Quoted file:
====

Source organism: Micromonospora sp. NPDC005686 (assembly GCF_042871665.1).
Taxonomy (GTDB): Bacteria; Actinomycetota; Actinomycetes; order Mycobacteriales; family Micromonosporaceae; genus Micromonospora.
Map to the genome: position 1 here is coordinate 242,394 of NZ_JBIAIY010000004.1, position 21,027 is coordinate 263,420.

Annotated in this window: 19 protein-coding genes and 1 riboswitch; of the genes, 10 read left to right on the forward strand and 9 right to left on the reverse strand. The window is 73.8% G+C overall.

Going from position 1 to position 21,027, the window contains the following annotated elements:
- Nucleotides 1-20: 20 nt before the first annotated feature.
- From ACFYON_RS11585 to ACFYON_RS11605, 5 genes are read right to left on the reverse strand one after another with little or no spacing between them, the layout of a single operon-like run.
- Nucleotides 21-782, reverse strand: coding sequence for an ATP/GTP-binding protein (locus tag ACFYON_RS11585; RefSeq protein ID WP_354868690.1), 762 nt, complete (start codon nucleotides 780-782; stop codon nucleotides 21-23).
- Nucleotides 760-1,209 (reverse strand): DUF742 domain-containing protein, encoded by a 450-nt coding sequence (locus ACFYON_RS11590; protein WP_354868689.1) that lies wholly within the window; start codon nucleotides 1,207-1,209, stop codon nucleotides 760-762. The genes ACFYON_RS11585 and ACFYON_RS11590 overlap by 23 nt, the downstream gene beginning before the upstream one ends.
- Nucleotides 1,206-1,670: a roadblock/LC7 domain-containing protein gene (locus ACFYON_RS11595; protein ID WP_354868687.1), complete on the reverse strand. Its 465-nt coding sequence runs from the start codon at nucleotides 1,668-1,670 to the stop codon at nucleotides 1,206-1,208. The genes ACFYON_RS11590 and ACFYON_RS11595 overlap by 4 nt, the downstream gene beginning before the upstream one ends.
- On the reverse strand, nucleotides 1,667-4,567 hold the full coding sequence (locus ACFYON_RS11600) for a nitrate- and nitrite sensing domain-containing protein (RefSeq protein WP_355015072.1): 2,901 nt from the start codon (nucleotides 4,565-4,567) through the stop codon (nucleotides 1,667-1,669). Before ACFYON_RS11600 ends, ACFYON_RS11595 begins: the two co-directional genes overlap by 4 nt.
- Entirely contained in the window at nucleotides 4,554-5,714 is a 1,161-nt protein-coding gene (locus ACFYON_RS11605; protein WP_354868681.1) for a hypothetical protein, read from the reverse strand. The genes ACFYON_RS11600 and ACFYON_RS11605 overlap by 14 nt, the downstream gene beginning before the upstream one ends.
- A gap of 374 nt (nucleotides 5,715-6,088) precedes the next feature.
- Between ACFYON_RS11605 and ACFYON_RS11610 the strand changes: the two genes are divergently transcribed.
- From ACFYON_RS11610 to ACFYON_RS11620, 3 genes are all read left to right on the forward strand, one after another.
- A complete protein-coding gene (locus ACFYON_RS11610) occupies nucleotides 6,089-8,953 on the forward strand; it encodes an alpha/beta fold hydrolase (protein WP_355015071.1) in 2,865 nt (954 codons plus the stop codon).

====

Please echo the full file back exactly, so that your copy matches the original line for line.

Source organism: Micromonospora sp. NPDC005686 (assembly GCF_042871665.1).
Taxonomy (GTDB): Bacteria; Actinomycetota; Actinomycetes; order Mycobacteriales; family Micromonosporaceae; genus Micromonospora.
Map to the genome: position 1 here is coordinate 242,394 of NZ_JBIAIY010000004.1, position 21,027 is coordinate 263,420.

Annotated in this window: 19 protein-coding genes and 1 riboswitch; of the genes, 10 read left to right on the forward strand and 9 right to left on the reverse strand. The window is 73.8% G+C overall.

Going from position 1 to position 21,027, the window contains the following annotated elements:
- Nucleotides 1-20: 20 nt before the first annotated feature.
- From ACFYON_RS11585 to ACFYON_RS11605, 5 genes are read right to left on the reverse strand one after another with little or no spacing between them, the layout of a single operon-like run.
- Nucleotides 21-782, reverse strand: coding sequence for an ATP/GTP-binding protein (locus tag ACFYON_RS11585; RefSeq protein ID WP_354868690.1), 762 nt, complete (start codon nucleotides 780-782; stop codon nucleotides 21-23).
- Nucleotides 760-1,209 (reverse strand): DUF742 domain-containing protein, encoded by a 450-nt coding sequence (locus ACFYON_RS11590; protein WP_354868689.1) that lies wholly within the window; start codon nucleotides 1,207-1,209, stop codon nucleotides 760-762. The genes ACFYON_RS11585 and ACFYON_RS11590 overlap by 23 nt, the downstream gene beginning before the upstream one ends.
- Nucleotides 1,206-1,670: a roadblock/LC7 domain-containing protein gene (locus ACFYON_RS11595; protein ID WP_354868687.1), complete on the reverse strand. Its 465-nt coding sequence runs from the start codon at nucleotides 1,668-1,670 to the stop codon at nucleotides 1,206-1,208. The genes ACFYON_RS11590 and ACFYON_RS11595 overlap by 4 nt, the downstream gene beginning before the upstream one ends.
- On the reverse strand, nucleotides 1,667-4,567 hold the full coding sequence (locus ACFYON_RS11600) for a nitrate- and nitrite sensing domain-containing protein (RefSeq protein WP_355015072.1): 2,901 nt from the start codon (nucleotides 4,565-4,567) through the stop codon (nucleotides 1,667-1,669). Before ACFYON_RS11600 ends, ACFYON_RS11595 begins: the two co-directional genes overlap by 4 nt.
- Entirely contained in the window at nucleotides 4,554-5,714 is a 1,161-nt protein-coding gene (locus ACFYON_RS11605; protein WP_354868681.1) for a hypothetical protein, read from the reverse strand. The genes ACFYON_RS11600 and ACFYON_RS11605 overlap by 14 nt, the downstream gene beginning before the upstream one ends.
- A gap of 374 nt (nucleotides 5,715-6,088) precedes the next feature.
- Between ACFYON_RS11605 and ACFYON_RS11610 the strand changes: the two genes are divergently transcribed.
- From ACFYON_RS11610 to ACFYON_RS11620, 3 genes are all read left to right on the forward strand, one after another.
- A complete protein-coding gene (locus ACFYON_RS11610) occupies nucleotides 6,089-8,953 on the forward strand; it encodes an alpha/beta fold hydrolase (protein WP_355015071.1) in 2,865 nt (954 codons plus the stop codon).